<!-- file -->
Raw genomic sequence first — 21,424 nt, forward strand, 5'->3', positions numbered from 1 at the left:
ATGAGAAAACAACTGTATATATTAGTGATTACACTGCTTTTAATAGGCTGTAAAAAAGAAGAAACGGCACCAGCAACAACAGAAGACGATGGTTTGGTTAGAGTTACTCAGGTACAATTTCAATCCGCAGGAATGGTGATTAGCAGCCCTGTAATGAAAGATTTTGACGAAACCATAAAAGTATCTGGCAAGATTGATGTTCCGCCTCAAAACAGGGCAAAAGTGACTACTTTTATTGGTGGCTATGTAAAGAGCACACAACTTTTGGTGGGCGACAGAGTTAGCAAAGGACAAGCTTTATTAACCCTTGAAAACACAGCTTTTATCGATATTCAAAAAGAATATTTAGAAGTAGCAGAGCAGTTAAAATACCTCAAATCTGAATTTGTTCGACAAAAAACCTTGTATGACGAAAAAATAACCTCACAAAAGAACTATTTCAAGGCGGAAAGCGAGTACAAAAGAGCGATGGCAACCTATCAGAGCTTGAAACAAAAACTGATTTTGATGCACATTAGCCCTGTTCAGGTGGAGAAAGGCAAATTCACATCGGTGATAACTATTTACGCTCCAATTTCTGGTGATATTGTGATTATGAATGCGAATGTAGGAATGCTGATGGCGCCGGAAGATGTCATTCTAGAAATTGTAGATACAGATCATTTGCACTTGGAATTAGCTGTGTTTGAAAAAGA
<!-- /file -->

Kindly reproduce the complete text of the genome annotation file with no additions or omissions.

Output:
Raw genomic sequence first — 21,424 nt, forward strand, 5'->3', positions numbered from 1 at the left:
ATGAGAAAACAACTGTATATATTAGTGATTACACTGCTTTTAATAGGCTGTAAAAAAGAAGAAACGGCACCAGCAACAACAGAAGACGATGGTTTGGTTAGAGTTACTCAGGTACAATTTCAATCCGCAGGAATGGTGATTAGCAGCCCTGTAATGAAAGATTTTGACGAAACCATAAAAGTATCTGGCAAGATTGATGTTCCGCCTCAAAACAGGGCAAAAGTGACTACTTTTATTGGTGGCTATGTAAAGAGCACACAACTTTTGGTGGGCGACAGAGTTAGCAAAGGACAAGCTTTATTAACCCTTGAAAACACAGCTTTTATCGATATTCAAAAAGAATATTTAGAAGTAGCAGAGCAGTTAAAATACCTCAAATCTGAATTTGTTCGACAAAAAACCTTGTATGACGAAAAAATAACCTCACAAAAGAACTATTTCAAGGCGGAAAGCGAGTACAAAAGAGCGATGGCAACCTATCAGAGCTTGAAACAAAAACTGATTTTGATGCACATTAGCCCTGTTCAGGTGGAGAAAGGCAAATTCACATCGGTGATAACTATTTACGCTCCAATTTCTGGTGATATTGTGATTATGAATGCGAATGTAGGAATGCTGATGGCGCCGGAAGATGTCATTCTAGAAATTGTAGATACAGATCATTTGCACTTGGAATTAGCTGTGTTTGAAAAAGA